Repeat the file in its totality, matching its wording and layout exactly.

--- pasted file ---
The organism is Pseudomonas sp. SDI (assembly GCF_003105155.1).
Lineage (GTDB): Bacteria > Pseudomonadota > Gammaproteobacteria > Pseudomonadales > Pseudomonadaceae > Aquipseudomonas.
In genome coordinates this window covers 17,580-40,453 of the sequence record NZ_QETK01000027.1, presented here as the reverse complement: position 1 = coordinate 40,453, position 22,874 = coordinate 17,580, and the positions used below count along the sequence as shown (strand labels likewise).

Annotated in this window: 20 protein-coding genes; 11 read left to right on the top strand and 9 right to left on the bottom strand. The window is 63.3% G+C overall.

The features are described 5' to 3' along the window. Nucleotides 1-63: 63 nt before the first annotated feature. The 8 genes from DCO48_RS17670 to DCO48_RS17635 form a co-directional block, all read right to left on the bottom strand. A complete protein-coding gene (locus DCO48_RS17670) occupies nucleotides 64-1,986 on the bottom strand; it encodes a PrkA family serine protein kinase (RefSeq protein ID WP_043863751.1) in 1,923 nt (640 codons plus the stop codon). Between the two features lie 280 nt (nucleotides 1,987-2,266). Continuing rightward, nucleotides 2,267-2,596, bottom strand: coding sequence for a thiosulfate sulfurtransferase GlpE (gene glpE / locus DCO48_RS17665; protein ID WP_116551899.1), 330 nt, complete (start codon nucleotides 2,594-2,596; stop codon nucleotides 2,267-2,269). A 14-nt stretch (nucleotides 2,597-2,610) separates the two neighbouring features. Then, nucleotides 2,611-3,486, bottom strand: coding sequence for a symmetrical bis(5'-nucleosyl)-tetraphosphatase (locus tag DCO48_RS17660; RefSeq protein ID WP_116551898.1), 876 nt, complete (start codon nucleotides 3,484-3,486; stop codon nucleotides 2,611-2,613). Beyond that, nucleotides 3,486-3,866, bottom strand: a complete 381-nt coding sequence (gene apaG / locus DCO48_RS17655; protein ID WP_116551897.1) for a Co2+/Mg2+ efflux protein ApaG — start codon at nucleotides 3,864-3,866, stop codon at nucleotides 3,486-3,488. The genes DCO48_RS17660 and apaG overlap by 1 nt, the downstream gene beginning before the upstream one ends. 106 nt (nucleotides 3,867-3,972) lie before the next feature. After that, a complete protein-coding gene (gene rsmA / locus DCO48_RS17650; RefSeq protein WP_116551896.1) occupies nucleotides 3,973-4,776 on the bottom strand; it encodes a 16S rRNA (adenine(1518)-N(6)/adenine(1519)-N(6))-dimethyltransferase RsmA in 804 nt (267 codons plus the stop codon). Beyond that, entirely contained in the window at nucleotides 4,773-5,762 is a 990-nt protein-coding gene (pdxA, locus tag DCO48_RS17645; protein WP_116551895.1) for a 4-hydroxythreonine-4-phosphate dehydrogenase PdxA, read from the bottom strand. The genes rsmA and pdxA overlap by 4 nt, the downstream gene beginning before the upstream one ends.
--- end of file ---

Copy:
The organism is Pseudomonas sp. SDI (assembly GCF_003105155.1).
Lineage (GTDB): Bacteria > Pseudomonadota > Gammaproteobacteria > Pseudomonadales > Pseudomonadaceae > Aquipseudomonas.
In genome coordinates this window covers 17,580-40,453 of the sequence record NZ_QETK01000027.1, presented here as the reverse complement: position 1 = coordinate 40,453, position 22,874 = coordinate 17,580, and the positions used below count along the sequence as shown (strand labels likewise).

Annotated in this window: 20 protein-coding genes; 11 read left to right on the top strand and 9 right to left on the bottom strand. The window is 63.3% G+C overall.

The features are described 5' to 3' along the window. Nucleotides 1-63: 63 nt before the first annotated feature. The 8 genes from DCO48_RS17670 to DCO48_RS17635 form a co-directional block, all read right to left on the bottom strand. A complete protein-coding gene (locus DCO48_RS17670) occupies nucleotides 64-1,986 on the bottom strand; it encodes a PrkA family serine protein kinase (RefSeq protein ID WP_043863751.1) in 1,923 nt (640 codons plus the stop codon). Between the two features lie 280 nt (nucleotides 1,987-2,266). Continuing rightward, nucleotides 2,267-2,596, bottom strand: coding sequence for a thiosulfate sulfurtransferase GlpE (gene glpE / locus DCO48_RS17665; protein ID WP_116551899.1), 330 nt, complete (start codon nucleotides 2,594-2,596; stop codon nucleotides 2,267-2,269). A 14-nt stretch (nucleotides 2,597-2,610) separates the two neighbouring features. Then, nucleotides 2,611-3,486, bottom strand: coding sequence for a symmetrical bis(5'-nucleosyl)-tetraphosphatase (locus tag DCO48_RS17660; RefSeq protein ID WP_116551898.1), 876 nt, complete (start codon nucleotides 3,484-3,486; stop codon nucleotides 2,611-2,613). Beyond that, nucleotides 3,486-3,866, bottom strand: a complete 381-nt coding sequence (gene apaG / locus DCO48_RS17655; protein ID WP_116551897.1) for a Co2+/Mg2+ efflux protein ApaG — start codon at nucleotides 3,864-3,866, stop codon at nucleotides 3,486-3,488. The genes DCO48_RS17660 and apaG overlap by 1 nt, the downstream gene beginning before the upstream one ends. 106 nt (nucleotides 3,867-3,972) lie before the next feature. After that, a complete protein-coding gene (gene rsmA / locus DCO48_RS17650; RefSeq protein WP_116551896.1) occupies nucleotides 3,973-4,776 on the bottom strand; it encodes a 16S rRNA (adenine(1518)-N(6)/adenine(1519)-N(6))-dimethyltransferase RsmA in 804 nt (267 codons plus the stop codon). Beyond that, entirely contained in the window at nucleotides 4,773-5,762 is a 990-nt protein-coding gene (pdxA, locus tag DCO48_RS17645; protein WP_116551895.1) for a 4-hydroxythreonine-4-phosphate dehydrogenase PdxA, read from the bottom strand. The genes rsmA and pdxA overlap by 4 nt, the downstream gene beginning before the upstream one ends.